Differences in Preparation
Once you have your roasted beans, the main difference between drip coffee and espresso lies in how you prepare them. From grind level to preparation, these two caffeinated beverages show little overlap apart from using hot water.
Grinding Espresso and Coffee Beans
It’s often recommended to grind the coffee beans just before brewing, whether that be with an automatic or manual grinder. By grinding just before brewing, the aromatic compounds will be preserved and experienced to their fullest. These aromatics are highly volatile and will escape fairly quickly, which may affect the taste of drip coffee or espresso from pre-ground beans.
Espresso requires a fine ground, somewhere between table salt and flour, whereas drip coffee doesn’t require such a powdery consistency. You can achieve medium or coarse grounds with manual grinders, but espresso will need an electric grinder to achieve that fineness.
Once we have the finely ground coffee beans, we arrive at the espresso maker. Espresso requires high pressure and speed to heat the water and pull the shot quickly. Because of this, you’ll need to prepare it with an espresso machine that achieves the 4 keys formula:
● Key 1: The ideal dose – This gives the espresso its rich and complex, full-bodied flavor.
● Key 2: The optimal pressure – The correct pressure of the machine evenly soaks and expands the coffee grounds.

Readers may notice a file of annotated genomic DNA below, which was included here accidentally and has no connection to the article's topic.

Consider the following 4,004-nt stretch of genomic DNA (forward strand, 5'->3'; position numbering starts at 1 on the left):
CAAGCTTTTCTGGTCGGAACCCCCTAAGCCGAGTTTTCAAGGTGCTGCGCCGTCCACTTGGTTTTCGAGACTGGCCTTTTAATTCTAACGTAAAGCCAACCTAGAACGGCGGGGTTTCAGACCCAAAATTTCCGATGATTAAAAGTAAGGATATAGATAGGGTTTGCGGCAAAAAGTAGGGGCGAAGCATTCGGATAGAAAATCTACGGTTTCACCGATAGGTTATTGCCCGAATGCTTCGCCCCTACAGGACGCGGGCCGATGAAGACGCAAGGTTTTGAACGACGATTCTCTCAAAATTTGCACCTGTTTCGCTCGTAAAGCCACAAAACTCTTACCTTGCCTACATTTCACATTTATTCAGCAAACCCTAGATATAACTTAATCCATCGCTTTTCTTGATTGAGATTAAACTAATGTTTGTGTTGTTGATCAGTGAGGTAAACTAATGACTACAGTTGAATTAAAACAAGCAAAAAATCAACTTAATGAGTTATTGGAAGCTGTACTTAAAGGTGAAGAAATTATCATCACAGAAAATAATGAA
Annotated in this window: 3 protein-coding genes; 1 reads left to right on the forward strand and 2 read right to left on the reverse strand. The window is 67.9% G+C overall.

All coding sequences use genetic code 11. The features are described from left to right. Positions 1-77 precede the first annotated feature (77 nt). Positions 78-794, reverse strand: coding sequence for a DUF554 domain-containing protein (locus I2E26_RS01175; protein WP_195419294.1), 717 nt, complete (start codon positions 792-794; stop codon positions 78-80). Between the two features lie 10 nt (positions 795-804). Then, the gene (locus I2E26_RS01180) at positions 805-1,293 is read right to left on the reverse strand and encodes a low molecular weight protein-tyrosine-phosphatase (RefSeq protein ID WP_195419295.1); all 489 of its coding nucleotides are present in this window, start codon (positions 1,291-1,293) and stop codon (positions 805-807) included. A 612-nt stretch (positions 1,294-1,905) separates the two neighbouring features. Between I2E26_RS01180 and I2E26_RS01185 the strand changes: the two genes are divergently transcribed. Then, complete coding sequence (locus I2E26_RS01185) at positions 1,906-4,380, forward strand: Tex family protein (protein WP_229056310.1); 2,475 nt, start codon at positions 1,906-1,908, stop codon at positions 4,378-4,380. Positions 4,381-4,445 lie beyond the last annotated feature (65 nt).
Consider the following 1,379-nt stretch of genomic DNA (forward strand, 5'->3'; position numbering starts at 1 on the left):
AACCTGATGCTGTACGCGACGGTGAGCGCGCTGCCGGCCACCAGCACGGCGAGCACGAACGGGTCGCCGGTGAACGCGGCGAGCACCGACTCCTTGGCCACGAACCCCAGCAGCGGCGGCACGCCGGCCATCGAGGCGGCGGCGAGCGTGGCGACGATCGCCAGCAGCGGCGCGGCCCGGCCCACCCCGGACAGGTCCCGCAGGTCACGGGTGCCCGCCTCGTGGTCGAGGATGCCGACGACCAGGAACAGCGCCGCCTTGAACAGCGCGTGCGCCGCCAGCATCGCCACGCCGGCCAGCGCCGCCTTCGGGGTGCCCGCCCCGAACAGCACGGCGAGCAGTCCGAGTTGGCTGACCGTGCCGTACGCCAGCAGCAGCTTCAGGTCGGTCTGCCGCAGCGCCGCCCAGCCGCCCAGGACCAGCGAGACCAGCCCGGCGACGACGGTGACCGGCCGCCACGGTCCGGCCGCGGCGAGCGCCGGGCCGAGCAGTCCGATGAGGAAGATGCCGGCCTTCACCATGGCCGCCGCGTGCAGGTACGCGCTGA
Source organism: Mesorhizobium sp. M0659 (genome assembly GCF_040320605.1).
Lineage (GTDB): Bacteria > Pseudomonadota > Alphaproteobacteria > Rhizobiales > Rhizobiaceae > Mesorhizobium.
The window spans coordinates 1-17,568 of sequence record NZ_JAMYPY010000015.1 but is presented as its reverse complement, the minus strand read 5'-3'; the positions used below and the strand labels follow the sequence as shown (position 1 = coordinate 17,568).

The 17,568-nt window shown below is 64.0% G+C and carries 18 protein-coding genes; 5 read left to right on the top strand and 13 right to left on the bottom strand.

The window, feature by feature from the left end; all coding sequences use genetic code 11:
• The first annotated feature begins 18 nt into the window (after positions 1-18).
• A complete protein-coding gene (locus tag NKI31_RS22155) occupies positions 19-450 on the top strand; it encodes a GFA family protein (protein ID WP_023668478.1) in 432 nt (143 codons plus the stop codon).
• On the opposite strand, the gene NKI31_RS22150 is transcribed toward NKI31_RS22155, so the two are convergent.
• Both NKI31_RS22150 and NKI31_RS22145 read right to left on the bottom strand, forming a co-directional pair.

● Key 3: The precise extraction temperature – A temperature-controlled machine will ensure a balanced, consistent flavor with every cup.
● Key 4: The powerful steam – For espresso-based drinks with milk, the perfect steam will give the milk a silky, velvety microfoam.
With the 4 keys formula, you’ll have a delightfully prepared espresso every morning.
Where the espresso machine uses pressure to push the water through the finely ground coffee beans, drip coffee utilizes Newton’s favorite force—gravity—and medium to coarse ground coffee beans. Drip coffee is brewed by pouring hot water over a filter filled with coffee grounds (hence why drip coffee is also coined “pour over” coffee). The result is a slow drip of delicious coffee through the filter into a mug or pot.
Another common form of coffee brewing is immersion brewing. This is the brewing process for French press coffee. Similar in flavor to drip coffee, the French press method submerges the coffee beans in the hot water for three to five minutes. The filter is then pressed down, pushing the coffee grounds to the bottom and allowing for a smooth, particle-free pour.
Some modern coffee makers have combined the grinding and brewing processes to save time in the mornings and ensure a consistent, flavorful cup to help jumpstart the day. With the grinder attached, you guarantee the aromatic compounds are captured for maximal richness.